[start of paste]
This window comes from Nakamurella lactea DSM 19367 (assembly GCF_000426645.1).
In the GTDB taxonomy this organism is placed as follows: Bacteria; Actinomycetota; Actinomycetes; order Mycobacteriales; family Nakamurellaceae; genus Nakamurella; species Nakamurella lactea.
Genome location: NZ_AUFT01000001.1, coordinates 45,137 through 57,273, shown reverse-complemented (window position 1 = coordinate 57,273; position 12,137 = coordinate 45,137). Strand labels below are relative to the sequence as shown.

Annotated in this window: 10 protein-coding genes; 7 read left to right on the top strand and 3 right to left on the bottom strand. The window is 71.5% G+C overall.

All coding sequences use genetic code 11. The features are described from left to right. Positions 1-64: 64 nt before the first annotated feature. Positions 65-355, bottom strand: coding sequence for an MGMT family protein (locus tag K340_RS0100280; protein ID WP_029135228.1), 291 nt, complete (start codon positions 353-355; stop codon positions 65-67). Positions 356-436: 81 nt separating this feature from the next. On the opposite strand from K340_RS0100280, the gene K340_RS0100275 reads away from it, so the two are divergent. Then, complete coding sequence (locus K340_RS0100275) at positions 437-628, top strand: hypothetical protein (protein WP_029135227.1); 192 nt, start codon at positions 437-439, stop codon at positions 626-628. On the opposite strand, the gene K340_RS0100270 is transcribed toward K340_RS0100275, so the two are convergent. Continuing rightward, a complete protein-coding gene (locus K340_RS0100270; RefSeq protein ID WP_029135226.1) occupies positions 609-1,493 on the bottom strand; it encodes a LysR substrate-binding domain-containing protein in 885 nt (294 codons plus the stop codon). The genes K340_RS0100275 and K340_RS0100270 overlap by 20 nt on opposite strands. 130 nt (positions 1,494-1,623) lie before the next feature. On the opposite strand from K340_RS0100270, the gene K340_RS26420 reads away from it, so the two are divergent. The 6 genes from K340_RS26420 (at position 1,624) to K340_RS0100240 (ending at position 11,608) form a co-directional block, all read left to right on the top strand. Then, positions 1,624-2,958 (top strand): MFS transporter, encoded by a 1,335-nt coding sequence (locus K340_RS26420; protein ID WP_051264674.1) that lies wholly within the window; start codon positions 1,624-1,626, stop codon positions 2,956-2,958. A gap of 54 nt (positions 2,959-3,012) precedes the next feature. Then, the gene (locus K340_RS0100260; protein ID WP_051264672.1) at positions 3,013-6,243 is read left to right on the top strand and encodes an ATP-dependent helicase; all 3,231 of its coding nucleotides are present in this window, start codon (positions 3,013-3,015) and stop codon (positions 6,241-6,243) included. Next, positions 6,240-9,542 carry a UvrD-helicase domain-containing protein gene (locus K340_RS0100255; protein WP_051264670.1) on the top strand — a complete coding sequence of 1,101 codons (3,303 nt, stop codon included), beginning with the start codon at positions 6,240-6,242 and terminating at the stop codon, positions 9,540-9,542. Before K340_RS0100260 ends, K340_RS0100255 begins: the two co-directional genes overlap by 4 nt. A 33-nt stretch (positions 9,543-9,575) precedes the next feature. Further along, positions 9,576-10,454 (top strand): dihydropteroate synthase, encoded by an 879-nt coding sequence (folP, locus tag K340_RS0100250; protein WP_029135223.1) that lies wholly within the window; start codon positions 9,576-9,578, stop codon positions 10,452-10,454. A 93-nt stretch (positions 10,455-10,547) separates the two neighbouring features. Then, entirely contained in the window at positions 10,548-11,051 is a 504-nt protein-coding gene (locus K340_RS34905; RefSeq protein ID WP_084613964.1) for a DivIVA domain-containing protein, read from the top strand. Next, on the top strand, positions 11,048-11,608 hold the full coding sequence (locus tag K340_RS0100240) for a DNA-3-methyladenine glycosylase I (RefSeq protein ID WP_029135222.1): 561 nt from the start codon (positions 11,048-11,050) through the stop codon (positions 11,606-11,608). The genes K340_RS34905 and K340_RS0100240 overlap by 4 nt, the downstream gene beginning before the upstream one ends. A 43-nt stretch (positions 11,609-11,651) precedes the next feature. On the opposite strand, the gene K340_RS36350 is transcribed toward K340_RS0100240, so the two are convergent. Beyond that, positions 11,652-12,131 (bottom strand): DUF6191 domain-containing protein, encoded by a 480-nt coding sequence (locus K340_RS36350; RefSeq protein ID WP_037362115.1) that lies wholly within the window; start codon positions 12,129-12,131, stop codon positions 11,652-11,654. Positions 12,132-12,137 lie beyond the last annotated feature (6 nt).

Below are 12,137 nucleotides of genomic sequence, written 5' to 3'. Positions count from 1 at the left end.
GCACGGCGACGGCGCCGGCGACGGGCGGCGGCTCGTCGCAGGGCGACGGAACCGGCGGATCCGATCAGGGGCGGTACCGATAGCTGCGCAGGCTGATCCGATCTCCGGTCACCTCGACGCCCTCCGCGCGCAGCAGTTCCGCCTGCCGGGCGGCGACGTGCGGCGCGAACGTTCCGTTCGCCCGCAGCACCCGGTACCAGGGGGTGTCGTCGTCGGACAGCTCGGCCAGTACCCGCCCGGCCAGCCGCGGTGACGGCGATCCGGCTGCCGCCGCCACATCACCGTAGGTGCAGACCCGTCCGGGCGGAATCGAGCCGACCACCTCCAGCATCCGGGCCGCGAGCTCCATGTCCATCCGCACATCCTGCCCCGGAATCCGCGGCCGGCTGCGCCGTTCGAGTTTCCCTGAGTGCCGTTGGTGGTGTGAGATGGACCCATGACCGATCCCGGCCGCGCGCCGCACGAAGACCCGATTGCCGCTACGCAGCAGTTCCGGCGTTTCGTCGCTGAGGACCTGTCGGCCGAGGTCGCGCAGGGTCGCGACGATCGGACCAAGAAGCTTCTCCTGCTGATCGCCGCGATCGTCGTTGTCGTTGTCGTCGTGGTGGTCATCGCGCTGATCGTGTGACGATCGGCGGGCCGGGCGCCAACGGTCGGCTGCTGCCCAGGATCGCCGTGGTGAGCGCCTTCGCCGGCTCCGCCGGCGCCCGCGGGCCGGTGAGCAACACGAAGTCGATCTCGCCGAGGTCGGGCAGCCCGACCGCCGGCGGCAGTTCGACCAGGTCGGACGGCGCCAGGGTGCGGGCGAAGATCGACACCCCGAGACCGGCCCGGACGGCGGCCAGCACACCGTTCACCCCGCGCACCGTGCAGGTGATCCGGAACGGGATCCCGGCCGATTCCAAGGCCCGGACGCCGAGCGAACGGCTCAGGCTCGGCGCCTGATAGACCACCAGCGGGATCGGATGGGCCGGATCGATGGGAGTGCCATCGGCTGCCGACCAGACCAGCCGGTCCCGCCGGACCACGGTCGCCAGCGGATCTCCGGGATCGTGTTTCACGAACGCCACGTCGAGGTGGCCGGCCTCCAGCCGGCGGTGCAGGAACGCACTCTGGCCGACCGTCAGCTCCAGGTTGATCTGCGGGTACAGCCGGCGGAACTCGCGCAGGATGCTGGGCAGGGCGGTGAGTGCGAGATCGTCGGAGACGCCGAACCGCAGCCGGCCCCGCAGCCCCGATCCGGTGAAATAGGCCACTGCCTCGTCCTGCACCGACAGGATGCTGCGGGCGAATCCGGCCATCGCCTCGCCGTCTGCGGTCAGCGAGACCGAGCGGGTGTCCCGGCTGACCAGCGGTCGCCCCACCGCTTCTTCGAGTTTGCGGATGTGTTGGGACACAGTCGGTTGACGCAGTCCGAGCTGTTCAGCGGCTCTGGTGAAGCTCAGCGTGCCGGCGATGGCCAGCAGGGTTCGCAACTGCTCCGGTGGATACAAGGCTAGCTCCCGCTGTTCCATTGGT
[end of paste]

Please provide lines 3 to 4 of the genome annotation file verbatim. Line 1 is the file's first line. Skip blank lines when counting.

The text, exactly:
Genome location: NZ_AUFT01000001.1, coordinates 45,137 through 57,273, shown reverse-complemented (window position 1 = coordinate 57,273; position 12,137 = coordinate 45,137). Strand labels below are relative to the sequence as shown.

Annotated in this window: 10 protein-coding genes; 7 read left to right on the top strand and 3 right to left on the bottom strand. The window is 71.5% G+C overall.